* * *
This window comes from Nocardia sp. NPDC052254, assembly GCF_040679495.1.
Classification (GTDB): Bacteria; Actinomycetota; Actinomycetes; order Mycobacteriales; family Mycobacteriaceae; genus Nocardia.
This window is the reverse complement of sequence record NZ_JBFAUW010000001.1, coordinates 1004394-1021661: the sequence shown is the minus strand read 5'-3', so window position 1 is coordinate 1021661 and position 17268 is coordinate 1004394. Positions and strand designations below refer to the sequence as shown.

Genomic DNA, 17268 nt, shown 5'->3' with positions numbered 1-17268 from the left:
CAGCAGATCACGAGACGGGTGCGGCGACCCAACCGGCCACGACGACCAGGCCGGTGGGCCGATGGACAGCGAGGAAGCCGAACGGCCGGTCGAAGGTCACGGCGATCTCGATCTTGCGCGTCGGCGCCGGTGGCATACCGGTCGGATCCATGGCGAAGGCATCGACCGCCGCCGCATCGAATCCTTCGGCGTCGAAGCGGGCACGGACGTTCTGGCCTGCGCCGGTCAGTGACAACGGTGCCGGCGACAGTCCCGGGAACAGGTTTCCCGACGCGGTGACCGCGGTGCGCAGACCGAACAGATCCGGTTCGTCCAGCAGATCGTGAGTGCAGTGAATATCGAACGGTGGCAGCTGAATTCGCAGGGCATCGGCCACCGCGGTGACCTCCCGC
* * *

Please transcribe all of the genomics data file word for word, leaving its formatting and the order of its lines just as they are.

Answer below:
This window comes from Nocardia sp. NPDC052254, assembly GCF_040679495.1.
Classification (GTDB): Bacteria; Actinomycetota; Actinomycetes; order Mycobacteriales; family Mycobacteriaceae; genus Nocardia.
This window is the reverse complement of sequence record NZ_JBFAUW010000001.1, coordinates 1004394-1021661: the sequence shown is the minus strand read 5'-3', so window position 1 is coordinate 1021661 and position 17268 is coordinate 1004394. Positions and strand designations below refer to the sequence as shown.

Genomic DNA, 17268 nt, shown 5'->3' with positions numbered 1-17268 from the left:
CAGCAGATCACGAGACGGGTGCGGCGACCCAACCGGCCACGACGACCAGGCCGGTGGGCCGATGGACAGCGAGGAAGCCGAACGGCCGGTCGAAGGTCACGGCGATCTCGATCTTGCGCGTCGGCGCCGGTGGCATACCGGTCGGATCCATGGCGAAGGCATCGACCGCCGCCGCATCGAATCCTTCGGCGTCGAAGCGGGCACGGACGTTCTGGCCTGCGCCGGTCAGTGACAACGGTGCCGGCGACAGTCCCGGGAACAGGTTTCCCGACGCGGTGACCGCGGTGCGCAGACCGAACAGATCCGGTTCGTCCAGCAGATCGTGAGTGCAGTGAATATCGAACGGTGGCAGCTGAATTCGCAGGGCATCGGCCACCGCGGTGACCTCCCGC